Our plutocracy, not our corrupt federal government, is the cause of our problem. Our federal government is only a symptom and an instrument. However, it is an instrument geared to respond to money and corporate influence -- rather than to the American people. This means that it can best be reformed by weakening our plutocrats and strengthening our civil officers' dedication to our interests. We can do this by making the giving and accepting of money unpleasant and the abstaining from these activities satisfying and rewarding in positive ways. Our civil officers' present rewards (money, celebrity and elite life styles) instead of joining their interests with ours, set them apart from us.
Our plutocracy is the natural consequence of our failure to amend our Constitution
Our Declaration of Independence, our Constitution and the federalist papers establish us, in principle, as a self-governing country. As Hamilton pointed out in Federalist 80, however, principles are not enough. He wrote every principle established by the Constitution should be supported by constitutional provisions giving it "efficacy."  The right to self-government granted us by the Declaration and the Constitution (as interpreted by the federalist papers) is not given "efficacy" by either statutes or explicit constitutional provisions In order to restore our democracy we need, as a minimum, to prohibit the use of private money in federal elections, establish strict impeachment criteria (and provide the resources necessary to enforce them) and establish term limits strict enough to make the continued existence of a professional political class impossible. Explicit provisions to these effects, had they been included in our Constitution, might have prevented our shift from democracy to plutocracy.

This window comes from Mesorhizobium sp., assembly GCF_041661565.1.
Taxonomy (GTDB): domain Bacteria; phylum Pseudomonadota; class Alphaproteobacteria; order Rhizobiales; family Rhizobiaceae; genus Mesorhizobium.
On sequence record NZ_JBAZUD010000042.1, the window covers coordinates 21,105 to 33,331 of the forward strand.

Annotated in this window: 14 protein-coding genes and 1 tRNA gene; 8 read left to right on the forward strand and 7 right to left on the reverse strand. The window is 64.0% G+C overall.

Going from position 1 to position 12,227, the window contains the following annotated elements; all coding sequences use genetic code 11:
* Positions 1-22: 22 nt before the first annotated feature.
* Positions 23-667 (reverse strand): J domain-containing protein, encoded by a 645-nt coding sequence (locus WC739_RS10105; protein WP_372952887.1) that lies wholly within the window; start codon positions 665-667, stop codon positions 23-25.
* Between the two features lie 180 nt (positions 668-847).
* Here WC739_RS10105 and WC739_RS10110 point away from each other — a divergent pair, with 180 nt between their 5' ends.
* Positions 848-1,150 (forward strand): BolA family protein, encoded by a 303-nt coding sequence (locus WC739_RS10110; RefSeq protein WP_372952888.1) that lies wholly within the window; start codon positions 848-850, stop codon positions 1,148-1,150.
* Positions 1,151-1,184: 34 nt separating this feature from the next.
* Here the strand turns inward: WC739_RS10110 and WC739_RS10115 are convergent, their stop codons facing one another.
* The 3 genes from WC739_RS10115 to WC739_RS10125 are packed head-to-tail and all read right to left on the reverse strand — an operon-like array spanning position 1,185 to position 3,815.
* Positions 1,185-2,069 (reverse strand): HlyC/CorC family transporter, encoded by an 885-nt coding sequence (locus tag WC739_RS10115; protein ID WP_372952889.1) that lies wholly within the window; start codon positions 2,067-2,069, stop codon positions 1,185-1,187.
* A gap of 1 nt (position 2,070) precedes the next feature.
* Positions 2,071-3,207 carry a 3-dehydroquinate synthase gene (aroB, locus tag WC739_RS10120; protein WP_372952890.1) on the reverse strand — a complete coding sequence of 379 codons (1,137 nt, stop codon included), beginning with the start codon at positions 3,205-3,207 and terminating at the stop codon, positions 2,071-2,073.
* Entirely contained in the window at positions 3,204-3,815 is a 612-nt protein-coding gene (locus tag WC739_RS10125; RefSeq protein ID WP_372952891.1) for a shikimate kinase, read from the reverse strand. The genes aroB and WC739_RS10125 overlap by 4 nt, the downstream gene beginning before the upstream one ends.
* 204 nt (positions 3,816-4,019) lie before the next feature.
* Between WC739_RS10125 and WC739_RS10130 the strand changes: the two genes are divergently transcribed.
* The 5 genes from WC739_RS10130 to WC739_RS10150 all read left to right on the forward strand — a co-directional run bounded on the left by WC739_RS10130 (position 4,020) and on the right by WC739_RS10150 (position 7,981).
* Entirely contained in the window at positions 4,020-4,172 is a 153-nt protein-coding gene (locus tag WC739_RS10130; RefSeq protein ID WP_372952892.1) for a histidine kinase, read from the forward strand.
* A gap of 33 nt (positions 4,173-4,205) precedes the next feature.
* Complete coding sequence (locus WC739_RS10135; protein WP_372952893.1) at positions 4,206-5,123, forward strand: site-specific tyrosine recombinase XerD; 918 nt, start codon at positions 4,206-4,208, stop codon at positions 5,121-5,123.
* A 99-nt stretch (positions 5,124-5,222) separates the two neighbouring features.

We can weaken our plutocracy by amending our Constitution
Amendments to our Constitution are needed that convert it from being a nurturer of plutocracy -- to becoming a strong opponent. Our plutocracy is the root of our problem. Therefore, if we are to provide our ailing government with an effective remedy, we must focus on it - not upon its symptoms. This means the proposing and ratification of strong constitutional amendments.
The Framers intended our Constitution to be a "work in progress."
Our Constitution is an incredible accomplishment. As Hamilton predicted in Federalist 9, America has been the "broad and solid foundation of other edifices, not less magnificent." However, neither he nor Madison nor the other framers had any notion that our Constitution would be anything other than a work in process. Jefferson suggested, in his letter to Madison of Sept. 6, 1789, that it should "expire at the end of every nineteen years." Madison alluded, in Federalist 49, to his opinion that decisions on "new modeling" the powers of government should "recur" to the people. He added that a "road" should be kept open for the people's decision . Hamilton argued in Federalist 85, that the Framers should not insist on perfection since it would " . . be more easy to obtain subsequent . . . " amendments" than to settle every issue during the Convention of 1787,..
We must find a way to obtain strong constitutional amendments